Essentially, government savings bonds are IOUs, or loans you are giving to a company, city, state or federal government. In return, you'll receive interest based on the type of bond purchased and current government bond rates. In the investing world, US government bonds are a safe, risk-free option that can balance your portfolio.
When researching government bonds for sale, it's important to understand the specific types available--including municipal bonds, corporate bonds, and government bonds--as they have varying risk levels. In addition to types, you'll also want to assess the following considerations to decide what government bonds are right for you.
1. The "face value" of a government bond is the value shown on the certificate. This is the amount the bond holder will receive when it reaches maturity.
2. The "coupon rate" refers to the annual interest rate accruing on a US savings bond, for example.
3. Once a government savings bond reaches "maturity," the issuer is responsible for paying back the bond holder the face value.
Learn more government bonds basics at well-known financial websitesTo the new investor, a US savings bond may not be a first choice in investments, simply because information regarding stocks is usually given more prominence than bonds. Still, there is a great deal of bond information to be found on many popular financial websites, from articles about foreign government bonds to step-by-step tutorials covering US government savings bonds.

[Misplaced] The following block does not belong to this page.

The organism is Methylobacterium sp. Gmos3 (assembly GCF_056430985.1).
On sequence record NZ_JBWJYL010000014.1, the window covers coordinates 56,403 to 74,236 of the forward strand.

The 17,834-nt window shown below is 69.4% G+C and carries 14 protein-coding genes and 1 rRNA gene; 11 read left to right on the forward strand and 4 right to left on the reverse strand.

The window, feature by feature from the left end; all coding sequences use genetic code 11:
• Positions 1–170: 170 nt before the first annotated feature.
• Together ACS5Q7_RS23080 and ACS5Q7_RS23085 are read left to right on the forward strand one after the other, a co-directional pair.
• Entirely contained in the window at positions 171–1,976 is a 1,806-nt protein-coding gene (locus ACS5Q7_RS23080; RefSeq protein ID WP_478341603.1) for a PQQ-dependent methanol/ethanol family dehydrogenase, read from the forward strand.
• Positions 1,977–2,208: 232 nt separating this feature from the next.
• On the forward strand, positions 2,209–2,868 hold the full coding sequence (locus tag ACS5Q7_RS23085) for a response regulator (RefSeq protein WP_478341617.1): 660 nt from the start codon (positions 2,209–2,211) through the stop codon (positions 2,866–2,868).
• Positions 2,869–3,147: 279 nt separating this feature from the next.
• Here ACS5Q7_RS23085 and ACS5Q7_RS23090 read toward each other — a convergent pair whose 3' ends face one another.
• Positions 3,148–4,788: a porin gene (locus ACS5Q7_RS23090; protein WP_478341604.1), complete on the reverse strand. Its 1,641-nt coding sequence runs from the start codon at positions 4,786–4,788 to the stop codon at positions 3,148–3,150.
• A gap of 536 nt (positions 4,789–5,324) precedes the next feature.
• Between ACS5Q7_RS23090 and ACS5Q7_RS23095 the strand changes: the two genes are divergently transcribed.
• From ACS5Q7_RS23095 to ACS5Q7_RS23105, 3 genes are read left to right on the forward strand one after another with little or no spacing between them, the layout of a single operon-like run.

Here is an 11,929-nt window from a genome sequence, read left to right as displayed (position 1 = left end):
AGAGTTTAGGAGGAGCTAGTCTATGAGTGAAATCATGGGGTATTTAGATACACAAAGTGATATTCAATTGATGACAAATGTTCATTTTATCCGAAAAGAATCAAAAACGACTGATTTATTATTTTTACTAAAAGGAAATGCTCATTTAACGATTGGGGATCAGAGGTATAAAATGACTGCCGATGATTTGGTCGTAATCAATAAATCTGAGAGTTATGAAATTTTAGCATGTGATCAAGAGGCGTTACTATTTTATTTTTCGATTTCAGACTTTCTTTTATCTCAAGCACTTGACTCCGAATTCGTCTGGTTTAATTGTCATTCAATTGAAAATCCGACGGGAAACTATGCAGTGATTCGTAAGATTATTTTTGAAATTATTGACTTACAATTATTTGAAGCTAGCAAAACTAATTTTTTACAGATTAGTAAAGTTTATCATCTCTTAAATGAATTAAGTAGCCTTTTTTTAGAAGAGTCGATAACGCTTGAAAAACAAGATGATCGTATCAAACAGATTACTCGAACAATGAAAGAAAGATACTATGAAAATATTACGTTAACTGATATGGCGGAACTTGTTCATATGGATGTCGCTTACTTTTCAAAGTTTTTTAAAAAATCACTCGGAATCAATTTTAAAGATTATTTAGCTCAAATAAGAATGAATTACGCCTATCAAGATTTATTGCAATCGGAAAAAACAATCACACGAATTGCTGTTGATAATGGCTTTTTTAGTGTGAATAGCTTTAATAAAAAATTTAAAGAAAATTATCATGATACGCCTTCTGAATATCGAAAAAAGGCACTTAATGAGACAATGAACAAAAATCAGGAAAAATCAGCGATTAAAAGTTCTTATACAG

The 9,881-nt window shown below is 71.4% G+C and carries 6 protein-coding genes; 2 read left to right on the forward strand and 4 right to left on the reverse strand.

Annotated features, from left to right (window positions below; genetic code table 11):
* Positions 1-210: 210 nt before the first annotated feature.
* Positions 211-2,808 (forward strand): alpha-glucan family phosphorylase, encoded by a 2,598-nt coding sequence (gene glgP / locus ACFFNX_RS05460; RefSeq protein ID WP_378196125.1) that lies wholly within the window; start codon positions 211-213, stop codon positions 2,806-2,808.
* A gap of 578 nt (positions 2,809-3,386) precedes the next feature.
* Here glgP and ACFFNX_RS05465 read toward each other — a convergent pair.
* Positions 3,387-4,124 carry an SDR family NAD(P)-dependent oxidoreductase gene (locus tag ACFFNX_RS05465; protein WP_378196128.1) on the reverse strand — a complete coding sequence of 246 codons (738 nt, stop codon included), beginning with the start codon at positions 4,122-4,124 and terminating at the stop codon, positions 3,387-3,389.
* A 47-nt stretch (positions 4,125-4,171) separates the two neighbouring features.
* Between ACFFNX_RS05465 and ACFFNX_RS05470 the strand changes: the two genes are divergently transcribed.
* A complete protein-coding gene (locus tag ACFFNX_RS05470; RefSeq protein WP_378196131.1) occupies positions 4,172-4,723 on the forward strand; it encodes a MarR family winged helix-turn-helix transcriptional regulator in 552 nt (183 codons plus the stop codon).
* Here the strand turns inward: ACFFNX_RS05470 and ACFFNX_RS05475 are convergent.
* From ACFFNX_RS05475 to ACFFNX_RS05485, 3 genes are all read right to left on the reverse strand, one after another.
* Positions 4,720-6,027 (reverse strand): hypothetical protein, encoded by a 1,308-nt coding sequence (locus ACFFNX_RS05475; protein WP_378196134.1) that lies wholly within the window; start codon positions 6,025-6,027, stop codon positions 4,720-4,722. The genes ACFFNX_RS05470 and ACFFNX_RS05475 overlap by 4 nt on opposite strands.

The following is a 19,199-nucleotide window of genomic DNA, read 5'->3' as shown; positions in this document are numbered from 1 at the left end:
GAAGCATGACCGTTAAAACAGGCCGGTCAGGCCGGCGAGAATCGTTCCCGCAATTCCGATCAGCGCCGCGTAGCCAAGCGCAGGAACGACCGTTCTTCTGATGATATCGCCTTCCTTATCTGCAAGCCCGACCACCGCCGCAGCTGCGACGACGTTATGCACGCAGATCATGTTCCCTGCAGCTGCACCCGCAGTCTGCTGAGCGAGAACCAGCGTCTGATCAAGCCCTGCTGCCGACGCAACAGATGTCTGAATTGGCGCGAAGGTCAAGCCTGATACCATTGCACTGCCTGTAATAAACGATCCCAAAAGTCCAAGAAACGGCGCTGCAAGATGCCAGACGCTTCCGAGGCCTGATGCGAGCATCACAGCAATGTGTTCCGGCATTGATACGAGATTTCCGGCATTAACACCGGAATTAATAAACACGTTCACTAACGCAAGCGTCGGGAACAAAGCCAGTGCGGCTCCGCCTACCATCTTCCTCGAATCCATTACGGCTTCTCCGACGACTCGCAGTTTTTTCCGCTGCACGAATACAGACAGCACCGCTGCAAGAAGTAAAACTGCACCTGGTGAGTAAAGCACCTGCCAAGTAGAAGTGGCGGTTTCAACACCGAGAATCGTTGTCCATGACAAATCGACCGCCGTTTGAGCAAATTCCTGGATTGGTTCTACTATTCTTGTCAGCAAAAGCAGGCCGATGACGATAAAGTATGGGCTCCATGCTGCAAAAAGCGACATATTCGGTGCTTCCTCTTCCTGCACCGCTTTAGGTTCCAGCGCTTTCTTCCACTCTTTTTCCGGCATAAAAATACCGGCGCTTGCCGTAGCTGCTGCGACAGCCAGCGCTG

Look for information on government bonds at websites geared toward your demographicSome of the best advice you may discover on buying treasury bonds could just be found on a parenting website. Often, a website geared toward a specific demographic will tailor its articles and advice for its audience, which could result in a better investment match for you.
Focus on US government savings bonds and treasury bondsThe two most well-known government bonds are the US savings bond and treasury bonds. These can be easily purchased on the Internet and are often focused on in bond articles. These are the most commonly purchased bonds and are great for beginning investors.
SEC (Securities Exchange Commission) website has a concise summary of saving bond types. A more thorough explanation of US savings bonds can be found on the Investment FAQ website. Finally, the website not to miss is TreasuryDirect, where you can not only learn about treasury and savings bonds, but also buy them.
- Next time you're trying to come up with a gift for the person who has everything, consider US government savings bonds. Children may not find them as exciting as toys, but an adult may very well appreciate the promise of extra funds.